Have you ever scrolled through someone's IG, Twitter or Facebook business feed and enjoyed the content and the variety before stumbling upon a pic of their child's graduation from kindergarten, the results of their bowling league team tourney or a random picture of their kitchen?
I have. And even if I know the owner(s) personally, that oddly placed photo or video always gives me pause. Instantly, I think "What's THAT doing there?"
And I guarantee you that I'm not alone thinking that, either.
Call me a purist, but business pages on any social platform are for BUSINESS. And while part of your furniture making, graphic design or restaurant business involves behind-the-scenes stuff (like the playlist you listen to while working, the new color schemes you're considering for your office or even the stationery store you visit for your new menus), personal, non-business-related stuff is NOT that. It's not even close.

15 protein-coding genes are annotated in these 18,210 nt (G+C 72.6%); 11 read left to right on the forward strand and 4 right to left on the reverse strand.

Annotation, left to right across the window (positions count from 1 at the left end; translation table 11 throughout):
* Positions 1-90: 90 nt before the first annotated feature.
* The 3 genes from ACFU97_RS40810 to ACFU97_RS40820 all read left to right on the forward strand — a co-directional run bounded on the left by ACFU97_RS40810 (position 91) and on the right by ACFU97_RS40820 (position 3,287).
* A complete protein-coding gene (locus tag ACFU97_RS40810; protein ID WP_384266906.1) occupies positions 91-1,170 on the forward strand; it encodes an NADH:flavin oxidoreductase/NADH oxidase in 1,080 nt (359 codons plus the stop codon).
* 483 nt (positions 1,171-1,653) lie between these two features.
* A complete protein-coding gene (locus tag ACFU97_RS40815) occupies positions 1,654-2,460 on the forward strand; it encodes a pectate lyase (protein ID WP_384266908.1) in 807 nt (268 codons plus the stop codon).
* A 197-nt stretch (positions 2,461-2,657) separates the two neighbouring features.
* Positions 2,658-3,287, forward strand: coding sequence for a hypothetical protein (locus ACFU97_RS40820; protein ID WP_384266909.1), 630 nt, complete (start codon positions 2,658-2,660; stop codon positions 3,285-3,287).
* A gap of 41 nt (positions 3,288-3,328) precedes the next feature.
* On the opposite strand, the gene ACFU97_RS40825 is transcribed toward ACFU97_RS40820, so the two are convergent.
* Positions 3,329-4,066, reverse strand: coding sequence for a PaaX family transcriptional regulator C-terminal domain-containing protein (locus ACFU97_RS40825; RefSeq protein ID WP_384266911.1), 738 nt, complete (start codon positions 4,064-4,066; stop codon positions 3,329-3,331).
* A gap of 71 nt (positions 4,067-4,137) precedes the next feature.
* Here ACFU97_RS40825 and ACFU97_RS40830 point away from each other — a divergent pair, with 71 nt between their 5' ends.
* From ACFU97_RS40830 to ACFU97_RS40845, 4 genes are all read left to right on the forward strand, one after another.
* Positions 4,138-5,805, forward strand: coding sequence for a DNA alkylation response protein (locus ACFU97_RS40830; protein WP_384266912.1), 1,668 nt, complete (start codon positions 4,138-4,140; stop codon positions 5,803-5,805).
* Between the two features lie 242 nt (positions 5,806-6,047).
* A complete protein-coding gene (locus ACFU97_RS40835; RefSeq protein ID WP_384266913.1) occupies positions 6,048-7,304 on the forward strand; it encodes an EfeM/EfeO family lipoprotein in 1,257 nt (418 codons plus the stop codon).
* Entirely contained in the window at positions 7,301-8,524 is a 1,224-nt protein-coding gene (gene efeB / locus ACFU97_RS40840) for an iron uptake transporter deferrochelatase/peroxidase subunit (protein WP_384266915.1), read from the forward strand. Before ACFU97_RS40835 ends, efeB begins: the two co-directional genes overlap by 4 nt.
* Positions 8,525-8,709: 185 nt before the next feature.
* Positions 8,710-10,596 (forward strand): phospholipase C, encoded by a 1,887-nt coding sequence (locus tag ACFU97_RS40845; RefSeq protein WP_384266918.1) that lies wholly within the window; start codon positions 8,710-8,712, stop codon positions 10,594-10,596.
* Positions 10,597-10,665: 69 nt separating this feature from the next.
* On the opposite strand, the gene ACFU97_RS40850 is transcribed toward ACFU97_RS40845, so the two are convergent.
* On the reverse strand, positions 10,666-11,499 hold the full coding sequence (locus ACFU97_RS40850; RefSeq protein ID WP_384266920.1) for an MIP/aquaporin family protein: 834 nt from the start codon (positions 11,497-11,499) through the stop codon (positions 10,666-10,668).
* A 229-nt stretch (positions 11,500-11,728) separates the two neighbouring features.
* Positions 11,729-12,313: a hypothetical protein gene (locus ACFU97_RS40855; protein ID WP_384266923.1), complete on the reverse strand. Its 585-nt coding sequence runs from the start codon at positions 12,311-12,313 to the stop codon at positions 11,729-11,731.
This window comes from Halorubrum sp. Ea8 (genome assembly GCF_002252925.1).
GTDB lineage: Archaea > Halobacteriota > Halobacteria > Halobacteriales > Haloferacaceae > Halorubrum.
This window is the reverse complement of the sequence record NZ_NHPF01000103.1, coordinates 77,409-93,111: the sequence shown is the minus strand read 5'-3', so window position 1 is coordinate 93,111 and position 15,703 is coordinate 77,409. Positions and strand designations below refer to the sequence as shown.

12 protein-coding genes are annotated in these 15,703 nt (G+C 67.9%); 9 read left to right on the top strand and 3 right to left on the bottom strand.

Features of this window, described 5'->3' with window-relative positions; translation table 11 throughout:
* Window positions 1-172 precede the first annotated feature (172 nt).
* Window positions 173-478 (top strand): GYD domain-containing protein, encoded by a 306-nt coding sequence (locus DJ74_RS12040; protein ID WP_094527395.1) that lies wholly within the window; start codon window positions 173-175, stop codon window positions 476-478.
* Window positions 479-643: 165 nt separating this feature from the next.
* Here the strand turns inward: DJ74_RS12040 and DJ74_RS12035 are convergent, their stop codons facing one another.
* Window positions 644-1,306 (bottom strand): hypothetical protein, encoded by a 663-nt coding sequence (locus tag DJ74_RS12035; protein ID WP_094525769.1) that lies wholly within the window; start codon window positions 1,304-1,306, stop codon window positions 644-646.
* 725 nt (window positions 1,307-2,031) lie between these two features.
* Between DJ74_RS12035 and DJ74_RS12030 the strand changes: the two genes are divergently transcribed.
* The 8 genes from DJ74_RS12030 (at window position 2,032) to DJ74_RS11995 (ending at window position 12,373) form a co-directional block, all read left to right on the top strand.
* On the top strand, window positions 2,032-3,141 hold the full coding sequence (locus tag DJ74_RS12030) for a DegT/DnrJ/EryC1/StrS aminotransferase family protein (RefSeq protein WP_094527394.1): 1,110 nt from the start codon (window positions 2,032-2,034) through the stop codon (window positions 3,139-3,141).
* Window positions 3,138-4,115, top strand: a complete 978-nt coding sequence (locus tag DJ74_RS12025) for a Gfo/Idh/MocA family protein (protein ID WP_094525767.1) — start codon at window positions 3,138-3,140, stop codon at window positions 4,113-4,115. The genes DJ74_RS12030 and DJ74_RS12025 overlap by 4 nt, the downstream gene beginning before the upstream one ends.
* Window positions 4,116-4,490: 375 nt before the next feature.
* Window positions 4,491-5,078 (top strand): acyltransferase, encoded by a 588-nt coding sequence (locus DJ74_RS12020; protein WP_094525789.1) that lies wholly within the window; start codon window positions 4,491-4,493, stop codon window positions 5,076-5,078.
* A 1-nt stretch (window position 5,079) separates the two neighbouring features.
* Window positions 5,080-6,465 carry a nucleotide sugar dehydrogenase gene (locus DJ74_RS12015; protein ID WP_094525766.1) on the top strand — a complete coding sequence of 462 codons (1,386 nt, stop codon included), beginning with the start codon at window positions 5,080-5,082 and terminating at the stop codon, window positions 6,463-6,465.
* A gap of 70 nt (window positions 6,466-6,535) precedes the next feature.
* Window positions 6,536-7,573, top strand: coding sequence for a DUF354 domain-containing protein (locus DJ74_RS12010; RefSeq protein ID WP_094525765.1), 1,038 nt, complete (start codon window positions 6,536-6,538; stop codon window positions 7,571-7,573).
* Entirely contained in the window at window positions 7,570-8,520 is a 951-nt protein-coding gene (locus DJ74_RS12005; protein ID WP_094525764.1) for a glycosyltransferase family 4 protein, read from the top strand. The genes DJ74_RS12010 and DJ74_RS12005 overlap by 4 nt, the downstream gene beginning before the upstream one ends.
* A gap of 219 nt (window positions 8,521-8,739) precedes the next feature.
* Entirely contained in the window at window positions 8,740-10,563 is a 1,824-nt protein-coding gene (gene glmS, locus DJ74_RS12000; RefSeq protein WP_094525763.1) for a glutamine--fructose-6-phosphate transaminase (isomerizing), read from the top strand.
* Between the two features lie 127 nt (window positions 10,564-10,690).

Now, adding an occasional business-related photo, video or event flyer to your personal pages to let your family and friends know what you're up to is fine, but dotting your business pages with heavy family-related or other personal information does not have the same effect at all. It just doesn't work the same in reverse.
Think about it this way: The purpose of social media for your business is to promote that thing you do by generating buzz about it. What exactly are you promoting when you post your breakfast sandwich, favorite flower or new shoes if you are not a deli owner, florist or clothing designer? Yup - someone else's business.
Again, don't entirely strip the personality away from your business page. Do include some semblance of info that shows your audience that you are human. But, like the rest of your feed, logic and order are important. If you have 10 posts about your new book tour, one about you should at least be sort of related. Sure, go ahead and add that photo of the cool t-shirt you saw, but perhaps it would be a better fit if it was about the town you are speaking in or the one you are traveling to next.
Why not avoid confusion by trying to make every effort to keep your personal and business pages separate?